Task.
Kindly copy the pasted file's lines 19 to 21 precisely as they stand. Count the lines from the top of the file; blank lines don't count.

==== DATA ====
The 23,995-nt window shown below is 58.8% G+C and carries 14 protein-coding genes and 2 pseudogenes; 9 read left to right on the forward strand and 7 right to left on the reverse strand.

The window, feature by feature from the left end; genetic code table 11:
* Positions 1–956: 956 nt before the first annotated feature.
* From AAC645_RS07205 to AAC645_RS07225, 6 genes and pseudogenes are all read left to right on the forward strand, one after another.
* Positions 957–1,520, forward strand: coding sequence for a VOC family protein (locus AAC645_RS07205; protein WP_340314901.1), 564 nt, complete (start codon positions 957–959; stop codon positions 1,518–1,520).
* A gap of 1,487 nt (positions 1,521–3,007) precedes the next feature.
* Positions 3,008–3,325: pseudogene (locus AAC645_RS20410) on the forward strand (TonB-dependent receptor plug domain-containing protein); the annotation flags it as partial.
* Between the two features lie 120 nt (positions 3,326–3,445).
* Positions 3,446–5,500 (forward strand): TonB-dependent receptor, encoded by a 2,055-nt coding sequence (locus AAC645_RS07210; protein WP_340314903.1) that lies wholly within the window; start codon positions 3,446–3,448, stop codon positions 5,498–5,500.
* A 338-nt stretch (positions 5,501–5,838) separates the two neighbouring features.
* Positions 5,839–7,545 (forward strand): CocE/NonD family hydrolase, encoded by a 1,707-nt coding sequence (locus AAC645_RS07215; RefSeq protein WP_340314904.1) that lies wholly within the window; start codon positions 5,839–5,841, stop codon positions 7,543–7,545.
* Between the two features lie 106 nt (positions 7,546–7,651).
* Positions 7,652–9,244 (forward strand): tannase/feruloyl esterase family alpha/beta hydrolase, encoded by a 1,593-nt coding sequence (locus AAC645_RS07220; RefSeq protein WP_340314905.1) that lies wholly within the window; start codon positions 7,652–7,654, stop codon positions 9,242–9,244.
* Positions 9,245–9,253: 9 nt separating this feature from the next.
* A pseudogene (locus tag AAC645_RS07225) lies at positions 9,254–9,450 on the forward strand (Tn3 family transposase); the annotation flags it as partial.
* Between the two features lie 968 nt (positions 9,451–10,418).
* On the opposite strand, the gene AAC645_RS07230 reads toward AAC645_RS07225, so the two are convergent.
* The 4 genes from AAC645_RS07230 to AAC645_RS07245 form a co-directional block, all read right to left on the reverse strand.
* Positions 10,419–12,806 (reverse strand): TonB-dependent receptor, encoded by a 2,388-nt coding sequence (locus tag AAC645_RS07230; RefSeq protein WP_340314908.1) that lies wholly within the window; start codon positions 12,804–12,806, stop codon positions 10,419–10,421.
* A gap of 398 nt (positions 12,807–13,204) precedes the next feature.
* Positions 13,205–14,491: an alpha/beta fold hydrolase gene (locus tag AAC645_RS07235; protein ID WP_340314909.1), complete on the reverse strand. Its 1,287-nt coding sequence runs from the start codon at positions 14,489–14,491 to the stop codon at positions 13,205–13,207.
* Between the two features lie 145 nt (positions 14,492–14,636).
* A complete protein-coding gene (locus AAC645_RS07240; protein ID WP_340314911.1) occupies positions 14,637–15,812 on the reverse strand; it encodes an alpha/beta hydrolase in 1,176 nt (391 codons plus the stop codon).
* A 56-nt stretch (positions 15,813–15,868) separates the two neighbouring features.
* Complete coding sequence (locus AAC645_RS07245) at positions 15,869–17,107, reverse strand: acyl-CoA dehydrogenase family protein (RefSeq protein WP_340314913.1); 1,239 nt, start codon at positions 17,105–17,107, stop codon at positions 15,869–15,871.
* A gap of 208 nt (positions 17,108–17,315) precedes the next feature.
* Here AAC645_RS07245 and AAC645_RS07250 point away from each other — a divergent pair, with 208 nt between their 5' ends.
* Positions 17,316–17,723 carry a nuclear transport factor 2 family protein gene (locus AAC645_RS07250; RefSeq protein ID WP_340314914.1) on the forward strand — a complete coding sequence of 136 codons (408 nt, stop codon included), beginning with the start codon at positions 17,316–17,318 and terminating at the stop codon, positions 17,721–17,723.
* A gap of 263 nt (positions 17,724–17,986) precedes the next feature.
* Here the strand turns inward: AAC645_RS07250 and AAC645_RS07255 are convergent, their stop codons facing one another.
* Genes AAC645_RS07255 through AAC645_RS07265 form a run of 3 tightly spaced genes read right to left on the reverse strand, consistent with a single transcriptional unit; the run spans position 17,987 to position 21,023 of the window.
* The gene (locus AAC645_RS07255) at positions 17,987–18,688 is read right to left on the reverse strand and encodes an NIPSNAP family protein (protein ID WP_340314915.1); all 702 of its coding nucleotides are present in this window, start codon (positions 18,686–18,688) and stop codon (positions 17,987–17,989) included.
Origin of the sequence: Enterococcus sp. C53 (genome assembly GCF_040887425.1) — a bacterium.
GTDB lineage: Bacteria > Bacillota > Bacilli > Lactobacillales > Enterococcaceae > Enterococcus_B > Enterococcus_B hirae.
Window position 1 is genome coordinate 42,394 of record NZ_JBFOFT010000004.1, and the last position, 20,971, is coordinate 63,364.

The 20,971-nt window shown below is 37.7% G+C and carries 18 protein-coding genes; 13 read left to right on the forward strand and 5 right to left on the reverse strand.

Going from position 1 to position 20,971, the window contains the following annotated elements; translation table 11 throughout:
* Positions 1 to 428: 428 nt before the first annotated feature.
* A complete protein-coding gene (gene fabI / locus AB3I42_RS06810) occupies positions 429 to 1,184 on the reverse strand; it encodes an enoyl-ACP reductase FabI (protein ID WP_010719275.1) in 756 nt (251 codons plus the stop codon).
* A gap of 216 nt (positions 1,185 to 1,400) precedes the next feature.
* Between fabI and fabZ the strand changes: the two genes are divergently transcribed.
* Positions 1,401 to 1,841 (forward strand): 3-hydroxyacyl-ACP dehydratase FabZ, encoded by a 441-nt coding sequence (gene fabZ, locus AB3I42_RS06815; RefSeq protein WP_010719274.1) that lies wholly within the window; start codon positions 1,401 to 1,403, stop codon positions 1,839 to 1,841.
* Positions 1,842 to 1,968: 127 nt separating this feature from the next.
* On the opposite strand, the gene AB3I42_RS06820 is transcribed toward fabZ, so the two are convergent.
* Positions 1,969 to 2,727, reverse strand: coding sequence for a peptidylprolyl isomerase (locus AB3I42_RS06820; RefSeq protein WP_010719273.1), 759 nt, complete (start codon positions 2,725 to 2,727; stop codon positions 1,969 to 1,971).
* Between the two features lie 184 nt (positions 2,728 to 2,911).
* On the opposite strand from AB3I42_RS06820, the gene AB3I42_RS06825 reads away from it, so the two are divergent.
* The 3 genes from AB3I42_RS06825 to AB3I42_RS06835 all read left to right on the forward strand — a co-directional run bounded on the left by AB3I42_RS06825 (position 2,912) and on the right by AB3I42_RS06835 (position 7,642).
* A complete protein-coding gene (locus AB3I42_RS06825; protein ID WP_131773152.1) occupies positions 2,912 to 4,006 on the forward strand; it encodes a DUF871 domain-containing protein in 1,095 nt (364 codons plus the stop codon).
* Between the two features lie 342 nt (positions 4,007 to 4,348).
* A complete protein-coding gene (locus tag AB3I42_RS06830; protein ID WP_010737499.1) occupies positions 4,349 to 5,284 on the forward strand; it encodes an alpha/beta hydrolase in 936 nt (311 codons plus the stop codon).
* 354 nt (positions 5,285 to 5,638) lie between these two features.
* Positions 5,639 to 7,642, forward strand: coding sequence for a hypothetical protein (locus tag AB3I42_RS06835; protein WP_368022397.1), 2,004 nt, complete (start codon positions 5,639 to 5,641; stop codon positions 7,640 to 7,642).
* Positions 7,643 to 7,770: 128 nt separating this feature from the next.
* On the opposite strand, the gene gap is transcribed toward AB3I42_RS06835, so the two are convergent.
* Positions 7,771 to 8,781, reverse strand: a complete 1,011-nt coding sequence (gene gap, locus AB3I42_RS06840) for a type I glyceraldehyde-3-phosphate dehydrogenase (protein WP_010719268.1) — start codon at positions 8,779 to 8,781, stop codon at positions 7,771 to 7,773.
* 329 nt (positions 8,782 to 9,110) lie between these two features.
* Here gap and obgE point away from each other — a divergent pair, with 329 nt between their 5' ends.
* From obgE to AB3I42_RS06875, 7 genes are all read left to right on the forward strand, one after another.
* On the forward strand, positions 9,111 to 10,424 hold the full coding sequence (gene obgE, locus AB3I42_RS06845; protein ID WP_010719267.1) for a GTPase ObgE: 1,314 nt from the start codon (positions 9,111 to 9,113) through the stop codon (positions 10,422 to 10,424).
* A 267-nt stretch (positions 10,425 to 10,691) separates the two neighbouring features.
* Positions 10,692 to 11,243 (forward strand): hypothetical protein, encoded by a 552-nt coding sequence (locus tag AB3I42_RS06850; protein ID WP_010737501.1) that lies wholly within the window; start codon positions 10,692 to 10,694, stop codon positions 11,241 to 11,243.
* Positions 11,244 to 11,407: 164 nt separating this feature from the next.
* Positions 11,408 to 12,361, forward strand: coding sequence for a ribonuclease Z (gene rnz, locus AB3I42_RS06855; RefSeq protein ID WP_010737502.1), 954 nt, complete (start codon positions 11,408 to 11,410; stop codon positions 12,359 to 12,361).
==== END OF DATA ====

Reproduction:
* Positions 10,419–12,806 (reverse strand): TonB-dependent receptor, encoded by a 2,388-nt coding sequence (locus tag AAC645_RS07230; RefSeq protein WP_340314908.1) that lies wholly within the window; start codon positions 12,804–12,806, stop codon positions 10,419–10,421.
* A gap of 398 nt (positions 12,807–13,204) precedes the next feature.
* Positions 13,205–14,491: an alpha/beta fold hydrolase gene (locus tag AAC645_RS07235; protein ID WP_340314909.1), complete on the reverse strand. Its 1,287-nt coding sequence runs from the start codon at positions 14,489–14,491 to the stop codon at positions 13,205–13,207.